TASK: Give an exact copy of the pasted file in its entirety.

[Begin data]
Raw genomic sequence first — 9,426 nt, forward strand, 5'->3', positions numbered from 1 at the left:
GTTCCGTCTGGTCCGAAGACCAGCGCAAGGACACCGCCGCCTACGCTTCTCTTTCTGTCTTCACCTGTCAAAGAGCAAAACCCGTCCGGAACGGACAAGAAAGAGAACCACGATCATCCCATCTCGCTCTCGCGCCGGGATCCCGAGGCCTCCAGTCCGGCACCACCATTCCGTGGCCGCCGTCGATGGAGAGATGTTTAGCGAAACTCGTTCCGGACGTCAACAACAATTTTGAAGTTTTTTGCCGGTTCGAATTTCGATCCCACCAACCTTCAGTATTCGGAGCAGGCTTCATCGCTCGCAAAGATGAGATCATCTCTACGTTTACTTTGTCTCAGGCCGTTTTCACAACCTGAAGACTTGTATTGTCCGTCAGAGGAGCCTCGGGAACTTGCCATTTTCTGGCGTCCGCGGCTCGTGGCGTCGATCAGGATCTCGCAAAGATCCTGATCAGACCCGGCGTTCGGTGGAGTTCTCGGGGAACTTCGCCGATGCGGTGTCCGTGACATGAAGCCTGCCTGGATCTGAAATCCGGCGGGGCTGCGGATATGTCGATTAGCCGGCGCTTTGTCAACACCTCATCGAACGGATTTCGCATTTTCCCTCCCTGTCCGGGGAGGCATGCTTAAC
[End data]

Raw genomic sequence first — 9,426 nt, forward strand, 5'->3', positions numbered from 1 at the left:
GTTCCGTCTGGTCCGAAGACCAGCGCAAGGACACCGCCGCCTACGCTTCTCTTTCTGTCTTCACCTGTCAAAGAGCAAAACCCGTCCGGAACGGACAAGAAAGAGAACCACGATCATCCCATCTCGCTCTCGCGCCGGGATCCCGAGGCCTCCAGTCCGGCACCACCATTCCGTGGCCGCCGTCGATGGAGAGATGTTTAGCGAAACTCGTTCCGGACGTCAACAACAATTTTGAAGTTTTTTGCCGGTTCGAATTTCGATCCCACCAACCTTCAGTATTCGGAGCAGGCTTCATCGCTCGCAAAGATGAGATCATCTCTACGTTTACTTTGTCTCAGGCCGTTTTCACAACCTGAAGACTTGTATTGTCCGTCAGAGGAGCCTCGGGAACTTGCCATTTTCTGGCGTCCGCGGCTCGTGGCGTCGATCAGGATCTCGCAAAGATCCTGATCAGACCCGGCGTTCGGTGGAGTTCTCGGGGAACTTCGCCGATGCGGTGTCCGTGACATGAAGCCTGCCTGGATCTGAAATCCGGCGGGGCTGCGGATATGTCGATTAGCCGGCGCTTTGTCAACACCTCATCGAACGGATTTCGCATTTTCCCTCCCTGTCCGGGGAGGCATGCTTAAC